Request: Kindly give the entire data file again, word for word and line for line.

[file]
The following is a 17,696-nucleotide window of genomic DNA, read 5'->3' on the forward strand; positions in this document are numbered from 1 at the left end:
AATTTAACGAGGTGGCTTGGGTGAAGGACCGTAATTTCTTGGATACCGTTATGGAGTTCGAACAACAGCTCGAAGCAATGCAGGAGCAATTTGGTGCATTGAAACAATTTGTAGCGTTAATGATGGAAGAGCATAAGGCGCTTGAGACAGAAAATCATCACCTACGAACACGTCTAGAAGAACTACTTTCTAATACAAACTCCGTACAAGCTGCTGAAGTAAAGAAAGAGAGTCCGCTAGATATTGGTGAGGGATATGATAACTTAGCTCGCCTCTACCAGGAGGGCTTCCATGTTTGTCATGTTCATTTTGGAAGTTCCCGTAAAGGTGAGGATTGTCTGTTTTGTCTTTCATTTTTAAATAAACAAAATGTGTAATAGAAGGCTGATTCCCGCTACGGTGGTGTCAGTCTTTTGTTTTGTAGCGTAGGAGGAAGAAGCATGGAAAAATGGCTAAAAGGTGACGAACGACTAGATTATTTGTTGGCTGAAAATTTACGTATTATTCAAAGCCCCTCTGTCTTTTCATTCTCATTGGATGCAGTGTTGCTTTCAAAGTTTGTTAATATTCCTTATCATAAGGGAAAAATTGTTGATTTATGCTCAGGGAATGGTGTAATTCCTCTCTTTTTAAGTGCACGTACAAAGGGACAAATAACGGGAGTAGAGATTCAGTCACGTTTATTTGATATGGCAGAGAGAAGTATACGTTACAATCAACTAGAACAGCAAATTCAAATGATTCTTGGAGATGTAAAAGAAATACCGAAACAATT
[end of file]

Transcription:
The following is a 17,696-nucleotide window of genomic DNA, read 5'->3' on the forward strand; positions in this document are numbered from 1 at the left end:
AATTTAACGAGGTGGCTTGGGTGAAGGACCGTAATTTCTTGGATACCGTTATGGAGTTCGAACAACAGCTCGAAGCAATGCAGGAGCAATTTGGTGCATTGAAACAATTTGTAGCGTTAATGATGGAAGAGCATAAGGCGCTTGAGACAGAAAATCATCACCTACGAACACGTCTAGAAGAACTACTTTCTAATACAAACTCCGTACAAGCTGCTGAAGTAAAGAAAGAGAGTCCGCTAGATATTGGTGAGGGATATGATAACTTAGCTCGCCTCTACCAGGAGGGCTTCCATGTTTGTCATGTTCATTTTGGAAGTTCCCGTAAAGGTGAGGATTGTCTGTTTTGTCTTTCATTTTTAAATAAACAAAATGTGTAATAGAAGGCTGATTCCCGCTACGGTGGTGTCAGTCTTTTGTTTTGTAGCGTAGGAGGAAGAAGCATGGAAAAATGGCTAAAAGGTGACGAACGACTAGATTATTTGTTGGCTGAAAATTTACGTATTATTCAAAGCCCCTCTGTCTTTTCATTCTCATTGGATGCAGTGTTGCTTTCAAAGTTTGTTAATATTCCTTATCATAAGGGAAAAATTGTTGATTTATGCTCAGGGAATGGTGTAATTCCTCTCTTTTTAAGTGCACGTACAAAGGGACAAATAACGGGAGTAGAGATTCAGTCACGTTTATTTGATATGGCAGAGAGAAGTATACGTTACAATCAACTAGAACAGCAAATTCAAATGATTCTTGGAGATGTAAAAGAAATACCGAAACAATT